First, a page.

Article by Kevin Griffin | Photography by John Merkel | Owl Staff
I couldn’t stop crying. It was my first experience with losing a loved one. My grandfather passed away from a multitude of complications but the primary factor was lung cancer. He was only 57.
Even before he passed, Mom would talk about how much she hated smoking. The loss had influenced me to despise smoking myself.
Everything changed when I began working. I got a job at a sandwich shop when I was 15. The work would be slow at times and coworkers would step out the back door for smoke breaks. If a customer walked in the store, whoever had the least of their cigarette left would have to run inside to serve them.
I started by bumming cigarettes, but coworkers quickly lost interest in supporting my habit. At 16, I was buying cigarettes. I couldn’t purchase them myself, but my coworkers were more than willing as long as they could keep a few. I started slowly by smoking two or three a shift, maybe one on the ride home. Something that began as an excuse to take a break had turned into a habit.
After graduating high school, I was hired as a tower technician to work on cell and radio towers. I’ll never forget my first day. I remember the harrowing 90-foot climb straight up the side of the tower. At the top, I had to lean over the edge of the platform and repel down. The landscape leaned forward in an overwhelming, panoramic mass; the horizon stood before me as the wind rushed beneath my feet.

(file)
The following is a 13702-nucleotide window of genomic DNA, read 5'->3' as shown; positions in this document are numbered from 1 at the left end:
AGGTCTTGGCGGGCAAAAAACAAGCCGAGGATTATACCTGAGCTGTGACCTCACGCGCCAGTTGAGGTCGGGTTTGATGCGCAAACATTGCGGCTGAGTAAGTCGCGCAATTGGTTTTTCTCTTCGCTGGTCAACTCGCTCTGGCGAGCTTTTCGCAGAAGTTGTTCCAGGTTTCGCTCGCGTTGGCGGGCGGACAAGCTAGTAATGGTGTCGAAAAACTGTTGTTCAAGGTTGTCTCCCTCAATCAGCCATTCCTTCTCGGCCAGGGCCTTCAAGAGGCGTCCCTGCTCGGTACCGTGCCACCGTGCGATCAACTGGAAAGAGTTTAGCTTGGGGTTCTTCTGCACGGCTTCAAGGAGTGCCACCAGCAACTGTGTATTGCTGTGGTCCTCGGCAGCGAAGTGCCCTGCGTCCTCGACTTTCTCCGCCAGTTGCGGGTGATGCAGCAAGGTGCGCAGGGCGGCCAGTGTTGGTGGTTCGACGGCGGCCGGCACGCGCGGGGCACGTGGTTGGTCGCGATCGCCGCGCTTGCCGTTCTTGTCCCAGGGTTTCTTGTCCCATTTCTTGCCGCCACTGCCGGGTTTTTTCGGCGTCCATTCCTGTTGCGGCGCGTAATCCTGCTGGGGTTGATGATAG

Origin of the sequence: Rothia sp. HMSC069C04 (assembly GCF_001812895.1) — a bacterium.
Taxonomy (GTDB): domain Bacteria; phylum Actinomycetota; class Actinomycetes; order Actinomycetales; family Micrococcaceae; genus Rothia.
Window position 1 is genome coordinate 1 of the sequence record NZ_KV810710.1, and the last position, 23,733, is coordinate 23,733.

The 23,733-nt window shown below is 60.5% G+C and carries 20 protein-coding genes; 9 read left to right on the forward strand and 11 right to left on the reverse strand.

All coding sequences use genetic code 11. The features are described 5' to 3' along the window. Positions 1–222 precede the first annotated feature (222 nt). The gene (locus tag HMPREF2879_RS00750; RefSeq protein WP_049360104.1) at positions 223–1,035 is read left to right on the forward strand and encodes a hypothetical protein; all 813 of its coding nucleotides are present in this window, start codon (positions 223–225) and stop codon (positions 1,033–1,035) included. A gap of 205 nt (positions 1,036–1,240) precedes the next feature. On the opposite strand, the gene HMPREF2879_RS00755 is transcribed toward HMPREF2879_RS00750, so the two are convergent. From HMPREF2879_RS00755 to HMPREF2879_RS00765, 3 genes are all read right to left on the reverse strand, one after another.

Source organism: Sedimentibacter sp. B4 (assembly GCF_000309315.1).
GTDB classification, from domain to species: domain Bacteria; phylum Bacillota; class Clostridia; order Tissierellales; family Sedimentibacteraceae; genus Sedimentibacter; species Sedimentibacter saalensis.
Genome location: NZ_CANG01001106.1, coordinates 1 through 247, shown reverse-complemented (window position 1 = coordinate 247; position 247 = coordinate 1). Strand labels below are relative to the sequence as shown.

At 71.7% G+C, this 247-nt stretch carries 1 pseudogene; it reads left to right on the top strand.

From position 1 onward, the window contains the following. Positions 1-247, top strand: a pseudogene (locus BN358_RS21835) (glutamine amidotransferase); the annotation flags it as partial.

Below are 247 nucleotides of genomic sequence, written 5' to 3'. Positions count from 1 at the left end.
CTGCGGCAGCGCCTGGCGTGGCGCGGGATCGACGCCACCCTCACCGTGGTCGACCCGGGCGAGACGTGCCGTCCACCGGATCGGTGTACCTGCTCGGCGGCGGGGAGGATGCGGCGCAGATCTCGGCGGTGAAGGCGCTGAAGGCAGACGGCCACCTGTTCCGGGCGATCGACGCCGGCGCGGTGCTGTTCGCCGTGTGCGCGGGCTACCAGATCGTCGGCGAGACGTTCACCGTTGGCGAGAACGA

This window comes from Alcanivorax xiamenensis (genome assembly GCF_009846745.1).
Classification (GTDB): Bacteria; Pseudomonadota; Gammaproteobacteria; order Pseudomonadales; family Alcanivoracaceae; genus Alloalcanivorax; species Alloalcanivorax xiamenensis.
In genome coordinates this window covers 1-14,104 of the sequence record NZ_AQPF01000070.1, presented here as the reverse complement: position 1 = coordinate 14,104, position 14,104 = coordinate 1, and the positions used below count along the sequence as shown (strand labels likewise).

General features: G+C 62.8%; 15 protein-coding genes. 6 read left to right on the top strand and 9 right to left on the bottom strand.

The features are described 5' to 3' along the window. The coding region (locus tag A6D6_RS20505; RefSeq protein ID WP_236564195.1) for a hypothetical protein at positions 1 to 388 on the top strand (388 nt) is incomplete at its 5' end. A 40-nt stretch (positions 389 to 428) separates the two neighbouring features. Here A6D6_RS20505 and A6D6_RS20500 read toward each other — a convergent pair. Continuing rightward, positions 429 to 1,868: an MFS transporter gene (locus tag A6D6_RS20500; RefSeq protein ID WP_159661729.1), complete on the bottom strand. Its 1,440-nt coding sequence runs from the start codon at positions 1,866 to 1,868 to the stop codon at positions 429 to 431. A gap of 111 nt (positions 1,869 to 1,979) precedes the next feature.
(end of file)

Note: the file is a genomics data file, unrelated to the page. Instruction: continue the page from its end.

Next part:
I was exhausted and terrified. The tower was swaying slightly in the wind. The experienced climber next to me had a Newport in his mouth, and the brief relief was tempting; the stress was becoming too much to bear. I had to ask him for one before we finally descended.
As the job went on, I realized that working outside allowed for a smoke break at any time and that the demanding labor encouraged taking these breaks. I was consuming a pack a day or more and spending almost $3,000 a year on cigarettes.
It wasn’t until I was able to recognize the factors that encouraged my habit that I was able to actively take the steps towards breaking it. For example, I would smoke whenever I was in the car and as soon as I arrived where I was going. Smoking after a meal became commonplace and after a few drinks was mandatory. This all had to change.
The frustration of quitting made me realize part of my goal for success. I’m less angry, and I can actually breathe better and taste foods again. The best part is that I can hug my mom without being told I smell.
I would be lying if I said it wasn’t difficult. It took me more than a year to walk away from smoking. In the end, it was the accomplishment itself that has kept me from going back.
Quitting smoking was one of the hardest things I’ve ever done, and that pride became my motivation.
I tried dozens of products and methods but the most effective thing was my own willpower. I found reasons to quit that changed my life and I’ve never felt better.